Snacks should be an important part of everyone’s day. They provide energy and help keep blood sugar stable between meals. For children who don’t eat much at meal time, snacks are particularly important for meeting nutritional needs. Make sure the snacks your family eats provide much needed nutrients and not just empty calories.
WHAT TO REACH FOR AT SNACK TIME
Try some of these healthy options:
In addition, remember these general guidelines when serving snacks to children:
- Frozen berries blended with soymilk or low fat yogurt
- Whole wheat crackers topped with low fat cheese, almond butter, or bean dip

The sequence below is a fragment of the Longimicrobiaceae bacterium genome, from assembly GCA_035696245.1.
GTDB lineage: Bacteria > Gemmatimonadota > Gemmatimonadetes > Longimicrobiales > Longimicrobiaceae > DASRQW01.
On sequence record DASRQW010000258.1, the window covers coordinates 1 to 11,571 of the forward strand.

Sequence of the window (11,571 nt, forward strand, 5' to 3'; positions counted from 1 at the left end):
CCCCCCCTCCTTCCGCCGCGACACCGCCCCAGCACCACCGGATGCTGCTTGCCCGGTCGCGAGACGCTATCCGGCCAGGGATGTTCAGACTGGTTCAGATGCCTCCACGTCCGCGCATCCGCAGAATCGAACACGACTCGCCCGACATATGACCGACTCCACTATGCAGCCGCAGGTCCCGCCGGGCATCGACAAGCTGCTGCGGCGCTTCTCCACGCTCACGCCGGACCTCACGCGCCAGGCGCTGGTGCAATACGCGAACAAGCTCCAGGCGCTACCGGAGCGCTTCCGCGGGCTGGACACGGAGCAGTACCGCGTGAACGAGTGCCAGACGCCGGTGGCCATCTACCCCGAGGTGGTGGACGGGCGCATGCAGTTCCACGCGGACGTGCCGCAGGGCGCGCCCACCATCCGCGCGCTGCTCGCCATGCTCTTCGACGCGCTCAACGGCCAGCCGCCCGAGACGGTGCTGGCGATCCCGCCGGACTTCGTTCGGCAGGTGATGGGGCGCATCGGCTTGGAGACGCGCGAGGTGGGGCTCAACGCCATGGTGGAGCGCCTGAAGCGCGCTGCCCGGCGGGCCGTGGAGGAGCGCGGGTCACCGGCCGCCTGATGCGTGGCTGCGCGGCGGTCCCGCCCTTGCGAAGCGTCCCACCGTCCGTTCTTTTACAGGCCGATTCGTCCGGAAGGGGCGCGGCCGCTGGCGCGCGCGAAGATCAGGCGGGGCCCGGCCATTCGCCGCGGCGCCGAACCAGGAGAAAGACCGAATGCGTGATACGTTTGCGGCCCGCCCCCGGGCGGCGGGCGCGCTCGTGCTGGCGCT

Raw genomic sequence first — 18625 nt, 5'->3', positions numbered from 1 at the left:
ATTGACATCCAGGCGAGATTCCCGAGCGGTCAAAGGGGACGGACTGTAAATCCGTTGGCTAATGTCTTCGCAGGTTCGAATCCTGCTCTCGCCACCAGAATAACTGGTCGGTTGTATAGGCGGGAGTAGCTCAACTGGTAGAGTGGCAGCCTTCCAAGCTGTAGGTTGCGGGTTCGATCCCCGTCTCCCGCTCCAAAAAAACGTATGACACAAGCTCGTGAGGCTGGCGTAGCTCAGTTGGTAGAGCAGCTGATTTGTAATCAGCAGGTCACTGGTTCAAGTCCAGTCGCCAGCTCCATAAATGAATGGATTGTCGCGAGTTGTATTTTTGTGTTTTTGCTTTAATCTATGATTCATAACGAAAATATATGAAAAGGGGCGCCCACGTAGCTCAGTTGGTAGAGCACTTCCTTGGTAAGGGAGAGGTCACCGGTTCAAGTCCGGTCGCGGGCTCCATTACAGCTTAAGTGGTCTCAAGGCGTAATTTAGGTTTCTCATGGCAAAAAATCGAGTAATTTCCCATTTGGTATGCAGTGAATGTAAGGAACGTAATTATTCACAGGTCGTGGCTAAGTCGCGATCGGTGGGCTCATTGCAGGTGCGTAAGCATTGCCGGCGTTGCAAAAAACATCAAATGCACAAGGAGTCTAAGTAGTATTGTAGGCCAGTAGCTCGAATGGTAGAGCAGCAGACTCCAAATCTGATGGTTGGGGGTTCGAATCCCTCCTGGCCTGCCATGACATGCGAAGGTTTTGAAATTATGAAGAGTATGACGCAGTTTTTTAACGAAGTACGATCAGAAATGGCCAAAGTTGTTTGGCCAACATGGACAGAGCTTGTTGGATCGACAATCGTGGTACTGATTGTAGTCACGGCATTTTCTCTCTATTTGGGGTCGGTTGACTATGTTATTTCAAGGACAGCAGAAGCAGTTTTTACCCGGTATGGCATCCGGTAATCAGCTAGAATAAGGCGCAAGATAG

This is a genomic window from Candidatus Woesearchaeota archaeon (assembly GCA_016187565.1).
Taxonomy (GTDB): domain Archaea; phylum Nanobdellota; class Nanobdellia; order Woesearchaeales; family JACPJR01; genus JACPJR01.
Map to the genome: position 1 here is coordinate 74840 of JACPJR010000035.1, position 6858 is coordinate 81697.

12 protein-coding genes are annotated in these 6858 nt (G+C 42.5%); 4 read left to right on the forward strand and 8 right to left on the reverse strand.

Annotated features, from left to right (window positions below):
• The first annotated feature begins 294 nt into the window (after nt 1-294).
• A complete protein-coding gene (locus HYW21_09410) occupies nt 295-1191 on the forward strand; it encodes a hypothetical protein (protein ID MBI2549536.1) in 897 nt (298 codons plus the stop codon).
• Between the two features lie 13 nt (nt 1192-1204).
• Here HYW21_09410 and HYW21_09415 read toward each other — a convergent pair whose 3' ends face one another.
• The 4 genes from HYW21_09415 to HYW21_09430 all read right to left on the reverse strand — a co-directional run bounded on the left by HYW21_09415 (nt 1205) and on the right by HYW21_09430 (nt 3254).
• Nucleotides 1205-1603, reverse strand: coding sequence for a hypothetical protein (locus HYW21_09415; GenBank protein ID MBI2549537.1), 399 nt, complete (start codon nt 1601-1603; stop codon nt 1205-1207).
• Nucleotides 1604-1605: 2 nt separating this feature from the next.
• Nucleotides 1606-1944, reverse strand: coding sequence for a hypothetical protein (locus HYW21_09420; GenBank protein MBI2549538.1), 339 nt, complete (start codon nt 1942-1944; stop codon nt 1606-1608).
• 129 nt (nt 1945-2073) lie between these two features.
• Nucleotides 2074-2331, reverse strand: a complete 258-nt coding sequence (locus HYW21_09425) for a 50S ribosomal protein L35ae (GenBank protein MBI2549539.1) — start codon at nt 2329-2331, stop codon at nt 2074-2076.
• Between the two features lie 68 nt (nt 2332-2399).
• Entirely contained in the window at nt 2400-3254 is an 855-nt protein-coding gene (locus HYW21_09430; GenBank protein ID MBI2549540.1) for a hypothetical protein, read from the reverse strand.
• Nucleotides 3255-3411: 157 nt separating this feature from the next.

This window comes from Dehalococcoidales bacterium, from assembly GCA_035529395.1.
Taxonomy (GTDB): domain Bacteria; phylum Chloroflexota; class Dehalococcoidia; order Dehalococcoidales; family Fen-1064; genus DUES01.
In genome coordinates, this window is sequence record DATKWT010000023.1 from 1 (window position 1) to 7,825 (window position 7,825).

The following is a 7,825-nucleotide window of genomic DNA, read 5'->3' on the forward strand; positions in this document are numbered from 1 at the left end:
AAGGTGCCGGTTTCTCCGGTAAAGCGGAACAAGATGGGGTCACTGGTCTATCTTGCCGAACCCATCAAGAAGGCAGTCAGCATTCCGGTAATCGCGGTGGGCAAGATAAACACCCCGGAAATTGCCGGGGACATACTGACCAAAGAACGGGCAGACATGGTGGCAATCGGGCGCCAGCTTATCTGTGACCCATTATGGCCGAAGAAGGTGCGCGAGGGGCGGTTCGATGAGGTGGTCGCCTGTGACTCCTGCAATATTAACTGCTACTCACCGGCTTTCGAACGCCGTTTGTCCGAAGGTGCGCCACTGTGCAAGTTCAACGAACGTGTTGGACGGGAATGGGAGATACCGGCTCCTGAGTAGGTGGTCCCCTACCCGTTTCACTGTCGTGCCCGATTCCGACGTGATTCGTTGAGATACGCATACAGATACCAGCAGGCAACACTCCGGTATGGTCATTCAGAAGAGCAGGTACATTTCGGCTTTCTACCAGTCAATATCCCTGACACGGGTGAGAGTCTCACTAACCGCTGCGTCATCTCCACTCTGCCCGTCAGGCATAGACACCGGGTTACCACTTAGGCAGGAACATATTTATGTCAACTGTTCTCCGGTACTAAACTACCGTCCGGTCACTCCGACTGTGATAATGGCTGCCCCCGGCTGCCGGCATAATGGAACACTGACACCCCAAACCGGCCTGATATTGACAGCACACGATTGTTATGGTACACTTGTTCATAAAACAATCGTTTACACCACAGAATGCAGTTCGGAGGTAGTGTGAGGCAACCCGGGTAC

- Celery sticks with peanut butter
- Whole wheat English muffin topped with tomato sauce and cheese
- Chopped raw almonds, walnuts, sesame or pumpkin seeds sprinkled over fruit or yogurt
- Sliced banana and almond butter on a whole wheat English muffin
- Dried raisins, cranberries, apples, dates or apricots with a small handful of chopped nuts
- Water should be the main drink that children consume
- Fruits and vegetables should be the basis of most snacks
- Choose skim milks and low fat yogurts and cheeses
- Keep the serving size of high calorie foods small (like nuts and cheese)
- Don’t snack out of the bag, put snacks into a dish
- Always choose 100% fruit juice and follow the American Academy of Pediatrics' serving suggestions:
Children 1-6 years: only allow 6 oz per day of 100% fruit juice.
Children 7-17 years: allow 12 oz per day of 100% fruit juice.